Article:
We need to stop romanticizing unhealthy power dynamics in relationships

When I was a teenager, I was enamoured by the idea of forbidden love. I saw it everywhere—from songs and books to movies and TV shows.

This forbidden love often fell into one trope: a heterosexual relationship where a young woman became smitten with a charismatic older man who happened to be in a position of power over her. I saw it with Aria and Ezra in Pretty Little Liars, Meredith and Derek in Grey’s Anatomy, and Serena and both her high school teacher and professor in Gossip Girl.  

While watching these TV shows, I was tricked into thinking relationships with unhealthy power dynamics were not only okay, but extremely attractive. I lusted over the male love interests, believing romance had no boundaries—including professional experience or age.

Unhealthy power dynamics were dipped in steamy make-out scenes, powdered with witty dialogue, and packaged in a romantic mold appealing to vulnerable teenage girls.

Seeing high school students consistently sexualized also tricked me into thinking I needed to look and act a certain way, even though the actors playing the teenage characters were often in their 20s. The casting also normalized intimate scenes between vulnerable women and older men, because the actors were closer in age than their characters. 

Age differences in romantic relationships aren’t necessarily a bad thing. In most of my relationships, I’ve been younger than my partners. However, a six-year age gap at 21 is completely different from the same gap at 15.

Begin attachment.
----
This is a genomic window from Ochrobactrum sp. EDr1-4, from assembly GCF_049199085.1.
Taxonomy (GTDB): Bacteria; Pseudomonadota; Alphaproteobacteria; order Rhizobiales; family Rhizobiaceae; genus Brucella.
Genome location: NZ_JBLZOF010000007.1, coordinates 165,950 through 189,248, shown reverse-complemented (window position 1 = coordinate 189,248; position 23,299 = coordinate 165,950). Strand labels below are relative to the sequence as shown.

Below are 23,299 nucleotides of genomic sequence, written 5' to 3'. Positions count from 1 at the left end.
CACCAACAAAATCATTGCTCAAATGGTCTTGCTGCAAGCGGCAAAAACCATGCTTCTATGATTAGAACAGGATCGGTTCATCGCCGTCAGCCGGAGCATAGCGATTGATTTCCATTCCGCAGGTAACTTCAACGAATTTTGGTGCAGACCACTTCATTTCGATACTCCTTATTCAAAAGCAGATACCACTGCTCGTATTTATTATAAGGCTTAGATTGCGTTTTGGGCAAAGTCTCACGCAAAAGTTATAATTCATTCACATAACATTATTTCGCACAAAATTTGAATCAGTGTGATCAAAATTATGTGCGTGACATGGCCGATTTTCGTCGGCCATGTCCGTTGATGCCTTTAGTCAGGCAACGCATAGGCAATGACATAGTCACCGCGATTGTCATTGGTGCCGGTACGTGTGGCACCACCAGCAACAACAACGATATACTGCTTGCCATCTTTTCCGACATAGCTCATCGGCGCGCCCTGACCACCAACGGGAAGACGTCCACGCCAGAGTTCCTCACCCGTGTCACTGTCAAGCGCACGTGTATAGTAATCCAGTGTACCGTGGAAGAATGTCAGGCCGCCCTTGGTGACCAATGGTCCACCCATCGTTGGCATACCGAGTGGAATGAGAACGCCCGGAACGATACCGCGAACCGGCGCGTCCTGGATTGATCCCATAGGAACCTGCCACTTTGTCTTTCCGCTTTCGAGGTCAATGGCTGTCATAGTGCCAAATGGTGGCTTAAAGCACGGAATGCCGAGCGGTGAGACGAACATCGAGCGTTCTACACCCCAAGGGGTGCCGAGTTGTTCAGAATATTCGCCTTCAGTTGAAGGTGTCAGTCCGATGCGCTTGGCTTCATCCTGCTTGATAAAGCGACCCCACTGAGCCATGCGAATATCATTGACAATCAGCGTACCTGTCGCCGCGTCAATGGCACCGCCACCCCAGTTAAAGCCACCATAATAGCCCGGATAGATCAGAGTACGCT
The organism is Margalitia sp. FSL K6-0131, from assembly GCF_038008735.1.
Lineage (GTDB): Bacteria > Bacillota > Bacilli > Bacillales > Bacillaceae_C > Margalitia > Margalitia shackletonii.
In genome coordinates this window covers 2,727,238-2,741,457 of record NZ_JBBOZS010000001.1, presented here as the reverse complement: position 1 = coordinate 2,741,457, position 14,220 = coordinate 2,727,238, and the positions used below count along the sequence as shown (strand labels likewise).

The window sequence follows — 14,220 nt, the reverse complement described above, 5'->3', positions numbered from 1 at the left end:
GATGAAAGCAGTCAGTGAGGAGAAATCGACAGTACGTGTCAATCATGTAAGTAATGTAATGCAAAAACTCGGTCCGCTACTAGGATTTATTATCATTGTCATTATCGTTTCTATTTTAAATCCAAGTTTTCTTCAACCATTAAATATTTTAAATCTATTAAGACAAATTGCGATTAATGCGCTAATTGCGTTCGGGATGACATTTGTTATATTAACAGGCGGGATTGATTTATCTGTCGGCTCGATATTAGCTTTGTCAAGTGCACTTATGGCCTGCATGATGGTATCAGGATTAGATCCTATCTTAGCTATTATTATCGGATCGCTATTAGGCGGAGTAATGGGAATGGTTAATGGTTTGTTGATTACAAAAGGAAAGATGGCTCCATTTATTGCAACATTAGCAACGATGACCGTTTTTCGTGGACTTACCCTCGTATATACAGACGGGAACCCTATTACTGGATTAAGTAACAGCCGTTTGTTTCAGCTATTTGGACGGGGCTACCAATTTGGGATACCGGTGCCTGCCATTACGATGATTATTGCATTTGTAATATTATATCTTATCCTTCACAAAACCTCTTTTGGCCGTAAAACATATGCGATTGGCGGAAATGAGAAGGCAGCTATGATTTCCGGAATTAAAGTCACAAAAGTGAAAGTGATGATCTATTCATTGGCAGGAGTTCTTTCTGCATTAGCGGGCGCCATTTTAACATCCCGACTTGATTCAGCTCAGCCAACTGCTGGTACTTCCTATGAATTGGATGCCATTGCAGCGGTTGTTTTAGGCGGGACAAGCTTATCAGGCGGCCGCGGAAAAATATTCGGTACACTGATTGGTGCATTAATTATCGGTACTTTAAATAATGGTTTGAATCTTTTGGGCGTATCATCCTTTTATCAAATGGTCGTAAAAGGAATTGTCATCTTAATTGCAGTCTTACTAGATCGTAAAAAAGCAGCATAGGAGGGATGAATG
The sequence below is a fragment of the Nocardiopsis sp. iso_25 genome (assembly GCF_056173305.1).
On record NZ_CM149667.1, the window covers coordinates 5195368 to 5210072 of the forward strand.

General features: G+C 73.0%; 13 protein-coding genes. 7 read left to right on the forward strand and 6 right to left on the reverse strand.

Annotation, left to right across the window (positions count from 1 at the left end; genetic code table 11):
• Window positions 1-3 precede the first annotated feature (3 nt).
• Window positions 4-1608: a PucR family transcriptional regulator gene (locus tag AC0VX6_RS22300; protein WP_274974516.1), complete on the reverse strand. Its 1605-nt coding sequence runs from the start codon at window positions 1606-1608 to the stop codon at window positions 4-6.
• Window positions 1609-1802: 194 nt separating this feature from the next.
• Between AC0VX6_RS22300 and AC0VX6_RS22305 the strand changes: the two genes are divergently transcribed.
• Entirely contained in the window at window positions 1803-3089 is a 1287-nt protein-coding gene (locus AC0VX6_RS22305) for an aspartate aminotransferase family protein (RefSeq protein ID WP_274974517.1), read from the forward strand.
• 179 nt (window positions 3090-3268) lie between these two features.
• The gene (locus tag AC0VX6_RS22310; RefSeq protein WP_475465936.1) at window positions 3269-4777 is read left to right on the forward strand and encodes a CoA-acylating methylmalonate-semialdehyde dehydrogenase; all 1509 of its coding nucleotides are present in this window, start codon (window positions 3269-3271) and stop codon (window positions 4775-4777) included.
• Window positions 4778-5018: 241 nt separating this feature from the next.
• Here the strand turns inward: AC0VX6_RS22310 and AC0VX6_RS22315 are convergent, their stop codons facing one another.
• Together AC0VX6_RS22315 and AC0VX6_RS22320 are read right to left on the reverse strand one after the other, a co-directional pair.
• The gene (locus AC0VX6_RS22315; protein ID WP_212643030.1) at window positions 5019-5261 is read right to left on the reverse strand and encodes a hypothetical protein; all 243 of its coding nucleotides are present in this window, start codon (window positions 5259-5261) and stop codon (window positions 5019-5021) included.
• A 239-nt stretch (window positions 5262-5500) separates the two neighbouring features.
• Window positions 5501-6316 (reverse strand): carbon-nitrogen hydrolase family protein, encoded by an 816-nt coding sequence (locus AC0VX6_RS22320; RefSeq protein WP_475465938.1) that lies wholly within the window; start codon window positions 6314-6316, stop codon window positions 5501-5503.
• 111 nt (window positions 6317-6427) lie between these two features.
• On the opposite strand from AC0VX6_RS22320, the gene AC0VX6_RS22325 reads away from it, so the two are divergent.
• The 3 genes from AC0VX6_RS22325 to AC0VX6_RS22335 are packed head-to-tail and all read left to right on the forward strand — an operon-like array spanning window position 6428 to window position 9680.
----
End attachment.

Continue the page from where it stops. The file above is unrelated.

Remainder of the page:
And this age gap becomes problematic if the relationship is between one individual in a position of power and another other below them.

The “Lolita”trope hasn’t disappeared, it’s just become normalized.

I wish I could tell my younger self that consent becomes complicated when power is involved. I wish I could tell my younger self that “love” doesn’t have to be toxic and forbidden to be exciting.

Sometimes, I still can’t tell whether an interaction is healthy. In some situations, I feel pressured to disregard red flags because I’ve been conditioned to think unhealthy power dynamics are normal.

When it comes to media marketed towards impressionable young people, creators need to be cognizant of the impact they have on the next generation. Girls in particular need to know when they’re being sexualized and taken advantage of.

Power often exempts people from accountability for their actions, while damaging media allows this phenomenon to be perpetuated.

In reality, Ezra should’ve been fired, Serena should have been protected, and Meredith and Derek’s relationship—though one of my favourite on-screen couples—played on the fact that she was an intern and he was an attending supervisor.

We need to stop romanticizing unhealthy power dynamics because they allow teenagers to have distorted ideas of what love looks like. More importantly, they make young people vulnerable to harmful relationships.

Alysha is a fourth-year English student and The Journal’s Lifestyle Editor.

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